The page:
Dismantle, inspect and reassemble the Synchromesh Gear Box

To understand the probable faults that may occur in the gearbox it is essential to identify the various components of the synchromesh gear box. This task includes the assembly, disassembly and inspection of different elements of the synchromesh gearbox.

Educational Level

Upper Secondary

Student Age


Number of students


Lesson duration

2 hours

  • Apply automotive knowledge gained in theoretical classes to inspect the gearbox
  • Identify common faults upon inspection
  • Use relevant tools and equipment to safely dismantle and reassemble the gearbox
  • Teamwork and organisation
  • Under supervision, the students will successfully dismantle, inspect and assemble the Synchromesh gearbox.
  • Common faults will be listed by the each group and then compared against a comprehensive list of common faults and discussed.
  • Proper documentation followed.
  • Recognition for the team that manages to note the missing Synchroniser key ring in the assembly.
  • Recognition for the team that best upholds health and safety protocols.
  • Cut-section working model/Actual unit of Synchromesh gear box
  • Basic hand tools
  • Measuring tools & Gauges
  • Torque wrench
  • Pullers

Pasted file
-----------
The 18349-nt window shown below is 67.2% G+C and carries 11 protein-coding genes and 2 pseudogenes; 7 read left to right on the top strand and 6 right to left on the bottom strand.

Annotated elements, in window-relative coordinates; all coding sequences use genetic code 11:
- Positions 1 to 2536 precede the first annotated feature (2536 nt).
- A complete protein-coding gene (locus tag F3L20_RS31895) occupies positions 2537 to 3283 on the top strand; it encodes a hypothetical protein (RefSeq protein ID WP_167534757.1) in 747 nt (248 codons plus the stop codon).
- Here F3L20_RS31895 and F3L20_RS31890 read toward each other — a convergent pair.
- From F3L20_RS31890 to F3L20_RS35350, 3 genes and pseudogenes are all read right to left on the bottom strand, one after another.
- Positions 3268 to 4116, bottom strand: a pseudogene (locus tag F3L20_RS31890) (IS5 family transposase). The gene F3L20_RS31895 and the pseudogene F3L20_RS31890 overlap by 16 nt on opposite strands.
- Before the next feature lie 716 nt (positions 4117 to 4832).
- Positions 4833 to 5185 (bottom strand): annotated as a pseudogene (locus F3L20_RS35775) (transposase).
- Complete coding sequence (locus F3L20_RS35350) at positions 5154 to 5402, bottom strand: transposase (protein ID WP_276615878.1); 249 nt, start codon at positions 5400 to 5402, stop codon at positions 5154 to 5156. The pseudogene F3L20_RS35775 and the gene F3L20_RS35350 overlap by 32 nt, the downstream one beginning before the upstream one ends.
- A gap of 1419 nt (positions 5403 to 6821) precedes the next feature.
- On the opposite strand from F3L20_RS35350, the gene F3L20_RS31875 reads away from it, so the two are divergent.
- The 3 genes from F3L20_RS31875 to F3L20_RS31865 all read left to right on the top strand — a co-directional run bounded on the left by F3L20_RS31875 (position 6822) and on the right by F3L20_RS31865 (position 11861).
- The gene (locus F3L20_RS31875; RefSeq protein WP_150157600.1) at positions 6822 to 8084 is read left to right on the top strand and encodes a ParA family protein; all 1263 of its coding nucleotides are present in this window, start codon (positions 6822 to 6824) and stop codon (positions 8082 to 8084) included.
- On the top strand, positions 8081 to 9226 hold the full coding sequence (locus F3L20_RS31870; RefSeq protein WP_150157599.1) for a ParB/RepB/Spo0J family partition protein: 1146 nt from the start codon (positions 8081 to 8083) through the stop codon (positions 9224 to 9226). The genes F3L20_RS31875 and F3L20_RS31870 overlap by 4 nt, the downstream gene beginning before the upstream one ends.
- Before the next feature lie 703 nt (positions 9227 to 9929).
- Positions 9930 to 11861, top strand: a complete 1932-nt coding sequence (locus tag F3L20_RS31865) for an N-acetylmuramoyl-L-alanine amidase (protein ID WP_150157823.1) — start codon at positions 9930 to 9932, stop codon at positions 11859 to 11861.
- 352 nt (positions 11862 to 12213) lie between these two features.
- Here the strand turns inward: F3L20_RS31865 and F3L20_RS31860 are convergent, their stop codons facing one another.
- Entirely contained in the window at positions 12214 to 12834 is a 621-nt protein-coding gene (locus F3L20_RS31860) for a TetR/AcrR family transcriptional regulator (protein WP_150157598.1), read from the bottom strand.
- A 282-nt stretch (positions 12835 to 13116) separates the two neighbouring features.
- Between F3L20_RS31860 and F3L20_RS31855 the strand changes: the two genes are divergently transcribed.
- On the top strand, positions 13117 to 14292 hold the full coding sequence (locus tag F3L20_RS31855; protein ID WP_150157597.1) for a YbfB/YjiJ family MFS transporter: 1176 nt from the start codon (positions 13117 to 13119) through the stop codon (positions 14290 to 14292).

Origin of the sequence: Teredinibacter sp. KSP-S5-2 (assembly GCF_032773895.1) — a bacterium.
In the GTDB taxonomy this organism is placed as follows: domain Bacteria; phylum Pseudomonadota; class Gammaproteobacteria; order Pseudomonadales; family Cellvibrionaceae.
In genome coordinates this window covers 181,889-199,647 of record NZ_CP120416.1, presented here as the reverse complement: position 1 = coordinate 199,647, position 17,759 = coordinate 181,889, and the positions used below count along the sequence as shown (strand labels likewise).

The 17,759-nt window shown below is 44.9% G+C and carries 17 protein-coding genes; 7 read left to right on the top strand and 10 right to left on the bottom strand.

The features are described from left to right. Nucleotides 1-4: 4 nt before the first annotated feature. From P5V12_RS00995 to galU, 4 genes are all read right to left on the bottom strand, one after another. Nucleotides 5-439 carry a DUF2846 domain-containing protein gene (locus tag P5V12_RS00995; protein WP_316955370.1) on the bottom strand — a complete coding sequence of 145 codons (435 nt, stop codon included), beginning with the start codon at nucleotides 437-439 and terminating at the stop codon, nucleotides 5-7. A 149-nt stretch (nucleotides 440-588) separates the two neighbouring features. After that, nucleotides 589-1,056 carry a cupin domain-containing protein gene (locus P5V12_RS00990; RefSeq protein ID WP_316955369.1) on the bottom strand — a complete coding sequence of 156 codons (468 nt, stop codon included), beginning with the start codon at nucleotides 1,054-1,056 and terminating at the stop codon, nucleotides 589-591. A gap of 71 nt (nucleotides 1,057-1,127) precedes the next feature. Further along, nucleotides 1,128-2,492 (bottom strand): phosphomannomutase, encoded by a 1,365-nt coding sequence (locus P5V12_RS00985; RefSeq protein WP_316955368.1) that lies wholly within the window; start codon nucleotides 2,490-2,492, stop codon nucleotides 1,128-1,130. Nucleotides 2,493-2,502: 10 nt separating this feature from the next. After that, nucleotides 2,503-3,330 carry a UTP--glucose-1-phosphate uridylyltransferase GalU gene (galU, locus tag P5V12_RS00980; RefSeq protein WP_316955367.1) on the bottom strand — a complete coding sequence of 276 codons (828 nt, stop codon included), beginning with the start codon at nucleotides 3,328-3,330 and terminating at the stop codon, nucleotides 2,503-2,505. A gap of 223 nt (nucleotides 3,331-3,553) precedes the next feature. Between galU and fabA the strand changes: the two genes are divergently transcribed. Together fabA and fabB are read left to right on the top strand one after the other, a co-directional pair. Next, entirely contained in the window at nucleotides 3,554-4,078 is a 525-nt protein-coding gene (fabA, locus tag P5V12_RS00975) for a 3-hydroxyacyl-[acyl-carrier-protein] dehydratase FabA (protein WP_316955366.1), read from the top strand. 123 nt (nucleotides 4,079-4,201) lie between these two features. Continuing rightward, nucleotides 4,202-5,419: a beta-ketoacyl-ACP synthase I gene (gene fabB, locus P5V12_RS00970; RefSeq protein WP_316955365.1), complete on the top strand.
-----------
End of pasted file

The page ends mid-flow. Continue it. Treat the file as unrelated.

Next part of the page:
• WiFi access

A student is not able attend the class on site, and therefore TPR will be used to allow the student to participate with his/her assigned group in the practical session remotely.

Case-based learning/Learning by doing: Students apply the knowledge gained in this course to real-world scenarios, promoting higher levels of cognition.

Collaborative learning/Group work: Collaborative learning, a powerful strategy in the classroom, helps students working a group, to uncover and address gaps and misconceptions in knowledge, further develop their conceptual frameworks, improve their public reasoning and team-based skills, and free instructors to help students pursue higher order thinking.

Guided instruction: During guided instruction, the teacher prompts and facilitates students through small group learning activities that increase their understanding of the content. The guided instruction phase lasts between 10 and 20 minutes, during which time the role of the teacher shifts – he or she is no longer lecturing to the class, but instead is helping to facilitate a discussion with the class.